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Re: Aaron will jog from home at x miles per hour and then walk
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04 Jul 2018, 11:28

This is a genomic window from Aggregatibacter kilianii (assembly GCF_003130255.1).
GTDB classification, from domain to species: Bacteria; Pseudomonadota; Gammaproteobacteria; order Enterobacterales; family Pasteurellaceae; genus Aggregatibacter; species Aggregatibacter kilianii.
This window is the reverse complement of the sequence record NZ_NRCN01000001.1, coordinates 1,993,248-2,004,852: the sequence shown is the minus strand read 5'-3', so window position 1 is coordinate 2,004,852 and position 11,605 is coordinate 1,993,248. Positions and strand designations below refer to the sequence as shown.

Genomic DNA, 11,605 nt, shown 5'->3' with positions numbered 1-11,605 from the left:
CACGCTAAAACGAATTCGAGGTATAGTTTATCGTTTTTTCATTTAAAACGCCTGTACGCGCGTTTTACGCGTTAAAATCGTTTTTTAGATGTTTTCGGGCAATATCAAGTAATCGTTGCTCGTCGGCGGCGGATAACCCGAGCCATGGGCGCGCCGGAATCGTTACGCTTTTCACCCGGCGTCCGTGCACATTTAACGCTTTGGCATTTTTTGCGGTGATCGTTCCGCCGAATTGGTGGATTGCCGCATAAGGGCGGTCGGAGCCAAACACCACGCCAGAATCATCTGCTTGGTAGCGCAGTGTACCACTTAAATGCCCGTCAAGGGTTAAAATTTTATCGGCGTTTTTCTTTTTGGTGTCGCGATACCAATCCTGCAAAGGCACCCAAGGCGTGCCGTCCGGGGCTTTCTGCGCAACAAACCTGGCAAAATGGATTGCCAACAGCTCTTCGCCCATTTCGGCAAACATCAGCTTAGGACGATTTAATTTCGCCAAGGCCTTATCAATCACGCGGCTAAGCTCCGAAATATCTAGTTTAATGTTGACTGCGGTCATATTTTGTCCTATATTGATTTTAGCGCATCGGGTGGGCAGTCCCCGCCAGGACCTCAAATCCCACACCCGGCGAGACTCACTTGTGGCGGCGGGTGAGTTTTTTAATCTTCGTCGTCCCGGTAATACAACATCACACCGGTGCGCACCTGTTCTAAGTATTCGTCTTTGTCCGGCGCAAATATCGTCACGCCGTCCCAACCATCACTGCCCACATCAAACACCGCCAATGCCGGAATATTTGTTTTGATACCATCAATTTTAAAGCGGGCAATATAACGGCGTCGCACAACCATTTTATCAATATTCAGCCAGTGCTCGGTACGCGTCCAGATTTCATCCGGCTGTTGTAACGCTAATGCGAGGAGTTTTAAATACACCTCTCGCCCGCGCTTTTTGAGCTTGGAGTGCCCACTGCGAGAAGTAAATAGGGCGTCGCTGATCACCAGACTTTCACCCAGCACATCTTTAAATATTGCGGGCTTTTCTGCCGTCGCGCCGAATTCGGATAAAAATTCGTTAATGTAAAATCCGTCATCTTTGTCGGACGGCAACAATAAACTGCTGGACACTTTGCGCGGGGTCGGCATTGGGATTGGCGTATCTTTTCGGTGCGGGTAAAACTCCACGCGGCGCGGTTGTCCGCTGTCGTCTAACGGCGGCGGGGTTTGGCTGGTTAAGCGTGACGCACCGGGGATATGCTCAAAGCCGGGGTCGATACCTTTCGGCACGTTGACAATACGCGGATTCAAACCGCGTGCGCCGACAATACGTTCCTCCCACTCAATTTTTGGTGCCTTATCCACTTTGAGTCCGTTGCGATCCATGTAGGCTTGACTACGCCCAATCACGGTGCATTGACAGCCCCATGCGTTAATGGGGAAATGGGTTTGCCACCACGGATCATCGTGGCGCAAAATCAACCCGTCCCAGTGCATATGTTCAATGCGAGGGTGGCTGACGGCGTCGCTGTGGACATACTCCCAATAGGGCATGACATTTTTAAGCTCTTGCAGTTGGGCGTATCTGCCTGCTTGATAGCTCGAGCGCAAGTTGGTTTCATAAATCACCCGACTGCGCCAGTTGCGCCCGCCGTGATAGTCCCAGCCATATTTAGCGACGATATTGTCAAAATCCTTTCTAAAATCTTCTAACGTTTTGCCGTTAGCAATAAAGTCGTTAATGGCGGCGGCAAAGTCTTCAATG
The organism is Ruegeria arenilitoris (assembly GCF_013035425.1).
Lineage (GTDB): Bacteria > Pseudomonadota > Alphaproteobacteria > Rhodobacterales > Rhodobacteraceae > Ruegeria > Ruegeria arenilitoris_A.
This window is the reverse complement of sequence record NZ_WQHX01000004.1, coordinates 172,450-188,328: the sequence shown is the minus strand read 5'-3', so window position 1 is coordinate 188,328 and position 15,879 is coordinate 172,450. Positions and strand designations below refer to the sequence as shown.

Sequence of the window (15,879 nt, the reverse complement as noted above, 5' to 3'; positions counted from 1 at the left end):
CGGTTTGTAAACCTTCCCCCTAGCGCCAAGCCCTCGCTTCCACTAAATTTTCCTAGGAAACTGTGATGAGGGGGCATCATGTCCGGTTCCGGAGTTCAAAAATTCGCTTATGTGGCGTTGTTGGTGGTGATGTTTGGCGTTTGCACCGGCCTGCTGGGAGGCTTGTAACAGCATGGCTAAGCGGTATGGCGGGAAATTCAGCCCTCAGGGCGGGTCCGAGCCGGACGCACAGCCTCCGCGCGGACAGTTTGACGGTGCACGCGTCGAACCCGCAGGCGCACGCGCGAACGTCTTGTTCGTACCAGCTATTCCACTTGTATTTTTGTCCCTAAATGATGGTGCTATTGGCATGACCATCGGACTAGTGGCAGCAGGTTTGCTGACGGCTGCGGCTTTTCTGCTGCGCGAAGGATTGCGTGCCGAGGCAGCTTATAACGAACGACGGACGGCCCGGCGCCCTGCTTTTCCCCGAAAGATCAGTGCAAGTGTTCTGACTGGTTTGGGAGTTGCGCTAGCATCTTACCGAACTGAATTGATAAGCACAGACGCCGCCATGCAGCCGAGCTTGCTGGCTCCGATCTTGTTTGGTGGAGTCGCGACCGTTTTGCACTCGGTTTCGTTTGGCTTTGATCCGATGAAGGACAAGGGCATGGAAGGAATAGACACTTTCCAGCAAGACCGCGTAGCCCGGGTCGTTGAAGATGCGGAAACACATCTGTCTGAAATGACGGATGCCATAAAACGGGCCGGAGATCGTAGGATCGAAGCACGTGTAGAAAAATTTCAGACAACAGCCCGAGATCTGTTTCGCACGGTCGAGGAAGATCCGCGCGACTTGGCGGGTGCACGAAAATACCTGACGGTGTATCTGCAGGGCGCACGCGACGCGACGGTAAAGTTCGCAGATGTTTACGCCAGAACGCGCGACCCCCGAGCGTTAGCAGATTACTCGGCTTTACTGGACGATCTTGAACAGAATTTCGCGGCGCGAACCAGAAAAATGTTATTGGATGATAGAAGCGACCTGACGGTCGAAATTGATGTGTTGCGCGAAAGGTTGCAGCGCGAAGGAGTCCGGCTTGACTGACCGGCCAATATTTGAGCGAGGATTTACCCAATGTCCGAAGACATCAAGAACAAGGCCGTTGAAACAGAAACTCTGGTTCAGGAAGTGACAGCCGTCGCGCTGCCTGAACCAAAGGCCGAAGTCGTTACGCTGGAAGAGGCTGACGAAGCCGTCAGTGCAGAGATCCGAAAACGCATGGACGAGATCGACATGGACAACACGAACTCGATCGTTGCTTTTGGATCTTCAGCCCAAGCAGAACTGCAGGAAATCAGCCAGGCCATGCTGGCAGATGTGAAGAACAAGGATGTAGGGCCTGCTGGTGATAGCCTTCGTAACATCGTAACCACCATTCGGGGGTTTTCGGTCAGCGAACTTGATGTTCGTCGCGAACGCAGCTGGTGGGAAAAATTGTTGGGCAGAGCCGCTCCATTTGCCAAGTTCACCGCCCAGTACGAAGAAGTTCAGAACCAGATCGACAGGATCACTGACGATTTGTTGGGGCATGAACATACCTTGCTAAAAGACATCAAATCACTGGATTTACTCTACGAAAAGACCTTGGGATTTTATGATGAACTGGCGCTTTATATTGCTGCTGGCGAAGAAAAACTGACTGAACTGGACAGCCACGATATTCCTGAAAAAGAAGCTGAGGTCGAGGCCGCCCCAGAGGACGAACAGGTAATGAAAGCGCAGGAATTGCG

dave13 wrote: Bunuel wrote: mymbadreamz wrote: I'm lost with this question too. Can someone please explain? thanks! Aaron will jog home at x miles per hour and then walk back home on the same route at y miles per hour. How many miles from home can Aaron jog so that he spends a total of t hours jogging and walking?A. xt/y B. (x+t)/xy C. xyt/(x+y) D. (x+y+t)/xy E. (y+t)/xt/y Algebraic approach:Say the distance Aaron jogs is \(d\) miles, notice that the distance Aaron walks back will also be \(d\) miles (since he walks back home on the same route). Next, total time \(t\) would be equal to the time he spends on jogging plus the time he spends on walking: \(\frac{d}{x}+\frac{d}{y}=t\) > \(d(\frac{1}{x}+\frac{1}{y})=t\) > \(d=\frac{xyt}{x+y}\). Answer: C. Number picking approach:Say the distance in 10 miles, \(x=10\) mile/hour and \(y=5\) mile/hour (pick x and y so that they will be factors of 10). So, Aaron spends on jogging 10/10=1 hour and on walking 10/5=2 hours, so total time \(t=1+2=3\) hours. Now, we have that \(x=10\), \(y=5\) and \(t=3\). Plug these values into the answer choices to see which gives 10 miles. Only answer choice C fits: \(\frac{xyt}{x+y}=\frac{10*5*3}{10+5}=10\). Answer: C. Note that for plugin method it might happen that for some particular number(s) more than one option may give "correct" answer. In this case just pick some other numbers and check again these "correct" options only. Hope it helps. Hello Bunuel can you please rephrase the question " How many miles from home can Aaron jog so that he spends a total of t hours jogging and walking?" I simply could not understand what this question want ? Total distance done by walking and jogging ? thanks Say the distance in d miles. Aaron jogs d miles at x mile/hour and then walks back the same d miles at y mile/hour. So, Aaron spends on jogging d/x hours and on walking d/y hours, so total time (from home jogging and back walking) takes him t = d/x + d/y hours. Now, the question asks to find the distance (d) Aaron jogs (How many miles from home can Aaron jog). So, basically the question asks to express d in terms of x, y, and t. Hope it's clear.